Four years after Hounds of Love, Kate comes up with a record that isn’t nearly as good. The Sensual World doesn’t try to be Hounds of Love part 2, which is a good thing, but the record lacks a strong direction of its own. The biggest problem with the record is a lack of what made the previous ones so appealing to me: compressed, urgent songwriting. For the first time, Kate allows the songs to drag on, or worse, dither before getting to the point. The track "Heads We’re Dancing" is the best example of that: the rhythm track is innovative, there’s a tension to the arrangement and the singing, but it feels padded, too long to carry the limited melodic and lyrical ideas. "Between a Man and a Woman" also suffers from this problem. In others like "Love and Anger", I hear the first signs of a certain awkwardness creeping into the melodies, a sense that what Kate is singing sits uneasily on top of a rhythm track.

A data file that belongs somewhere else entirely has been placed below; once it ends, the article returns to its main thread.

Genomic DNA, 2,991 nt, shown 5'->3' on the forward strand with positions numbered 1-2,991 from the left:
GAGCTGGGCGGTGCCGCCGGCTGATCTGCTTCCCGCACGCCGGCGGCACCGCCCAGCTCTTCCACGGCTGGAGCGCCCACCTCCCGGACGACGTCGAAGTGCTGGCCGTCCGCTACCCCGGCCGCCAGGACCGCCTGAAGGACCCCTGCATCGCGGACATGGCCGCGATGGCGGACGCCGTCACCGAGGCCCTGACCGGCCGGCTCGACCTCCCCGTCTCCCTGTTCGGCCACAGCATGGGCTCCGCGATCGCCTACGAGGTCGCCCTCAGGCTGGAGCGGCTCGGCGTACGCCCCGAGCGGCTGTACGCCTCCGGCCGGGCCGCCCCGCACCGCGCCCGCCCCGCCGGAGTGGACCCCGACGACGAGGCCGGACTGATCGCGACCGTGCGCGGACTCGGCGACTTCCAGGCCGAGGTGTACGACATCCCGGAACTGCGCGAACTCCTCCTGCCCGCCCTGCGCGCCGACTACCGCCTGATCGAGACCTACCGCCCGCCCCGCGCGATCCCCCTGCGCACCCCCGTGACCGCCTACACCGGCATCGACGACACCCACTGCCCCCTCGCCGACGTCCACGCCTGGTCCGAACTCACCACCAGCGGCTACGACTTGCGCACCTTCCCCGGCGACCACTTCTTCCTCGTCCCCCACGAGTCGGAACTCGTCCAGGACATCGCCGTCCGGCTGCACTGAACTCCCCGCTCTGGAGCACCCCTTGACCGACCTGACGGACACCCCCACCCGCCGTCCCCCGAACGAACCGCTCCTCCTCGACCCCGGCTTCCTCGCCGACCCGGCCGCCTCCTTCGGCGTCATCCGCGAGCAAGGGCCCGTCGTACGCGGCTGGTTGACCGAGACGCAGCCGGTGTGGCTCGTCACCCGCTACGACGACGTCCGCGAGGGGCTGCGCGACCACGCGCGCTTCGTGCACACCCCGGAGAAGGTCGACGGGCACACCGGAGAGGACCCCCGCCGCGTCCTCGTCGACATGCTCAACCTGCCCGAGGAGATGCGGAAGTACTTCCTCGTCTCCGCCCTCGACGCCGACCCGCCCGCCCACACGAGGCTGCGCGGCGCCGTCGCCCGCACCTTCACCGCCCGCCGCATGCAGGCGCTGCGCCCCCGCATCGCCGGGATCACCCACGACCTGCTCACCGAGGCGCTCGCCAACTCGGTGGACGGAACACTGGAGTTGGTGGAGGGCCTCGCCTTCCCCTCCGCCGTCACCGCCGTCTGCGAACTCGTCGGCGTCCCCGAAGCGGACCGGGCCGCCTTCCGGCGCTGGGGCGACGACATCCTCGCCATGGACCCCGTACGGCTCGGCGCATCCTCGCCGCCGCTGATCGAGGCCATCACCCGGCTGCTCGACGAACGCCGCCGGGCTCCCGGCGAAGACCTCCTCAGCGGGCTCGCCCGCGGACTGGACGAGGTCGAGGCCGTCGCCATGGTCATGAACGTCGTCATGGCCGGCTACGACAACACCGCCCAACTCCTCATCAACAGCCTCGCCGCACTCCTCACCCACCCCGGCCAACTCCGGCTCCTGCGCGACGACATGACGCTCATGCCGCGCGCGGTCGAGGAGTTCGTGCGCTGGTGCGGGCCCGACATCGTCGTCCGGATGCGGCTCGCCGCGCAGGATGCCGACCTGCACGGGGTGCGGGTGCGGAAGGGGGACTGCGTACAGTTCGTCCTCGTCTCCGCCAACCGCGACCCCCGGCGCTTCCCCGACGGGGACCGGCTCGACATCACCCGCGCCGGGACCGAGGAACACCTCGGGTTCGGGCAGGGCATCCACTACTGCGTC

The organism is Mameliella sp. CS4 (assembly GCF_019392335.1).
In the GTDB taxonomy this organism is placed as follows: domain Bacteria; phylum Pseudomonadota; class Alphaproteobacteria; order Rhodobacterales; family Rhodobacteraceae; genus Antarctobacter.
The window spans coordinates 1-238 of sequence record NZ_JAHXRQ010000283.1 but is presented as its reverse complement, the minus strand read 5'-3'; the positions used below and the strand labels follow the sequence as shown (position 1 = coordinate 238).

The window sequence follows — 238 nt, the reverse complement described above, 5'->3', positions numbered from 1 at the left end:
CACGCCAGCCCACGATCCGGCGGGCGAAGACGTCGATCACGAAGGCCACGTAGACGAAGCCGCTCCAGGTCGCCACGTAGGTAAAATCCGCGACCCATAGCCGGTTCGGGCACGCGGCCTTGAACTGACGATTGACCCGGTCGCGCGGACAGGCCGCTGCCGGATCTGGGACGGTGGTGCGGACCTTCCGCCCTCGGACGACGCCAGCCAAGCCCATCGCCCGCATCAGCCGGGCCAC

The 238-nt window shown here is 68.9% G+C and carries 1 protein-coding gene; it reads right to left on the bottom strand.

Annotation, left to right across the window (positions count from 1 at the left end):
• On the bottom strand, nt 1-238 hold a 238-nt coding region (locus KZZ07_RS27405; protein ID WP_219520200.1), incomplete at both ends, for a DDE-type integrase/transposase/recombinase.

There’s plenty that’s good on the record though. The title track is lush and erotic – Kate is probably the only arranger who can make uillean pipes sound sexy. "The Fog" has a lot of the urgency and complexity of the best material on Hounds of Love, "Never Be Mine" and "This Woman’s Work" are sensitive, introspective and above all melodic pieces that should appeal to musical traditionalists; and best of all, "Rocket’s Tail" is a monster composition, starting with a wailing chorus from the Trio Bulgarka, which counterpoints Kate’s main vocal throughout the song, even after they’re joined by Dave Gilmour’s soaring guitar work and a backing band sounding more like Pink Floyd than Pink Floyd themselves did at the time. An exciting, cathartic song that showed Kate still had it.
Given the choice between The Sensual World and any of the previous five albums, I wouldn’t pick The Sensual World to play. But the stronger tracks are doing fine in my MP3 collection.